First we have to ask whether Intel has monopoly power. Economists define monopoly power as the ability to raise prices above the competitive level without losing money as a result. We know that Intel has high market share, but that by itself does not imply monopoly power. Presumably the EC will argue that there is a significant barrier to entry which keeps new firms out of the microprocessor market, and that this barrier to entry plus Intel’s high market share adds up to monopoly power. This is at least plausible, and there isn’t space here to dissect that argument in detail, so let’s accept it for the sake of our analysis.

Now: having monopoly power, did Intel abuse that power by acting anticompetitively?

The EC accused Intel of two anticompetitive strategies. First, the EC says that Intel gave PC makers discounts if they agreed to ship Intel chips in 100% of their systems, or 80% of their systems. Is this anticompetitive? It’s hard to say. Volume discounts are common in many industries, but this is not a typical volume discount. The price goes down when the customer buys more Intel chips — that’s a typical volume discount — but the price of Intel chips also goes up when the customer buys more competing chips — which is unusual and might have anticompetitive effects. Whether Intel has a competitive justification for this remains to be seen.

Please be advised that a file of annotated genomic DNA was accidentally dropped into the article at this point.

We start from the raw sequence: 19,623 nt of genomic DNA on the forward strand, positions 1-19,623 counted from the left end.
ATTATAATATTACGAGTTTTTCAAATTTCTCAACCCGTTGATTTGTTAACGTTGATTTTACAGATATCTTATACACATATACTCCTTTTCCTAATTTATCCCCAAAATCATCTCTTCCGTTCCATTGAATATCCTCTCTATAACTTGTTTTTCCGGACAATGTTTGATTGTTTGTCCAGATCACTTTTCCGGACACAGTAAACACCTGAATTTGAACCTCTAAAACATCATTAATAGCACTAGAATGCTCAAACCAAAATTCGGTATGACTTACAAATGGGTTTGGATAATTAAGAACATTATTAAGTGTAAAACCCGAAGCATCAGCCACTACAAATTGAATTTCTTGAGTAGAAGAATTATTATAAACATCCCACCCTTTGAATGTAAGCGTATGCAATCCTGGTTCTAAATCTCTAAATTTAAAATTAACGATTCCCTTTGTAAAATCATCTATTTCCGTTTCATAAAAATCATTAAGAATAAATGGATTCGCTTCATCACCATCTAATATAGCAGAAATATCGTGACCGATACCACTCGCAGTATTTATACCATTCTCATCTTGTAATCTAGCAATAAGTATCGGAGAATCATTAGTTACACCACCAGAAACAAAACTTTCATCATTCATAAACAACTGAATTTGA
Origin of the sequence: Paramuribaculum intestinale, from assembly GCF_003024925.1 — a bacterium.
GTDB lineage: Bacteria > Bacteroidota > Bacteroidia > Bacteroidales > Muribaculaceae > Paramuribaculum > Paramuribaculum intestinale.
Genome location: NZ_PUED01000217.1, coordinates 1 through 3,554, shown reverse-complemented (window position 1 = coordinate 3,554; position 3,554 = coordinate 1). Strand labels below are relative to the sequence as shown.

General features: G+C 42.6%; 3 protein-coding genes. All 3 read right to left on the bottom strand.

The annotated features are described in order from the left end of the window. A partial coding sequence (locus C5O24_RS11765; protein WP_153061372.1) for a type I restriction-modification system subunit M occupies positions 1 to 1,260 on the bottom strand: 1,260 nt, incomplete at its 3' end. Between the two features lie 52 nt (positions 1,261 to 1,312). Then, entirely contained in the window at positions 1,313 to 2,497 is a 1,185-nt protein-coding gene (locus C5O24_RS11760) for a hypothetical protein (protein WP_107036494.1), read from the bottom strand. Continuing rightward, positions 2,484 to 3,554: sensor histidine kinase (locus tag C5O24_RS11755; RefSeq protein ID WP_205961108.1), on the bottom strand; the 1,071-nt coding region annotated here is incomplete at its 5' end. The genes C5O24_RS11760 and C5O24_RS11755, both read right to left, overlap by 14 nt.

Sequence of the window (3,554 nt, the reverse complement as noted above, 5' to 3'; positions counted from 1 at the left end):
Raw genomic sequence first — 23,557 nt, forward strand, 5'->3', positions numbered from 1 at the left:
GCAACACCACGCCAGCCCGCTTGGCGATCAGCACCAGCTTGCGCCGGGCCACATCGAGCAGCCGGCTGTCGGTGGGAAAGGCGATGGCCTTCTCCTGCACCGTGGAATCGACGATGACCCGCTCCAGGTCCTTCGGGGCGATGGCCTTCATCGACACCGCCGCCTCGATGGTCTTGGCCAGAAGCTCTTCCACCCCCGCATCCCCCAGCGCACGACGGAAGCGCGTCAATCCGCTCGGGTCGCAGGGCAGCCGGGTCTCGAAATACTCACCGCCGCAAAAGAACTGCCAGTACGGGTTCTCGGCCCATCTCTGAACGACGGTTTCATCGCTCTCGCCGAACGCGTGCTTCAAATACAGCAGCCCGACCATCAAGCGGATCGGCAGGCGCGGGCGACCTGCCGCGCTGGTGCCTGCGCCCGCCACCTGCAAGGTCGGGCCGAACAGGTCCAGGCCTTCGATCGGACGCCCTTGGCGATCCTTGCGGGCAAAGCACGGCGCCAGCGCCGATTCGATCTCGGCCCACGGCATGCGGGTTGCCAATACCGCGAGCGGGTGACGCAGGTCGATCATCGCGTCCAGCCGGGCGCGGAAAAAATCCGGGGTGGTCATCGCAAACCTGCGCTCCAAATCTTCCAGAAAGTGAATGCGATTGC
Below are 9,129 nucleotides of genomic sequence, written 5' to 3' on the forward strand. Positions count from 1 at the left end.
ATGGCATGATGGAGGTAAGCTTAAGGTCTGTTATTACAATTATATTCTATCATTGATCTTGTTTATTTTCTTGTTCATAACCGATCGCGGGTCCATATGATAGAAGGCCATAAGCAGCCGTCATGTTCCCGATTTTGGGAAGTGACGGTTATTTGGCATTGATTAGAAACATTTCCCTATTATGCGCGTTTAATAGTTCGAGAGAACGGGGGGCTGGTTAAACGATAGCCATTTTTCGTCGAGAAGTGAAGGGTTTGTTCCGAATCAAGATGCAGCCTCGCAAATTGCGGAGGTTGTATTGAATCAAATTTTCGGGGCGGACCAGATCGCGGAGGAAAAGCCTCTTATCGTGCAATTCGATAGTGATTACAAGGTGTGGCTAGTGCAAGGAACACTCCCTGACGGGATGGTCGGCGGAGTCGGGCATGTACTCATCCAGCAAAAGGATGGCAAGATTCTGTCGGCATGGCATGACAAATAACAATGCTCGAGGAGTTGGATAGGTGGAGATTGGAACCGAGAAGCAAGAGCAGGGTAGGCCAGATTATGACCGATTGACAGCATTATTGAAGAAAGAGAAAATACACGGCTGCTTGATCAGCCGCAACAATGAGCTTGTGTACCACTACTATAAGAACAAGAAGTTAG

Second, and more troubling, the EC says that “Intel awarded computer manufacturers payments – unrelated to any particular purchases from Intel – on condition that these computer manufacturers postponed or cancelled the launch of specific AMD-based products and/or put restrictions on the distribution of specific AMD-based products.” This one seems hard for Intel to justify. A firm with monopoly power, spending money to block competitor’s distribution channels, is a classic anticompetitive strategy.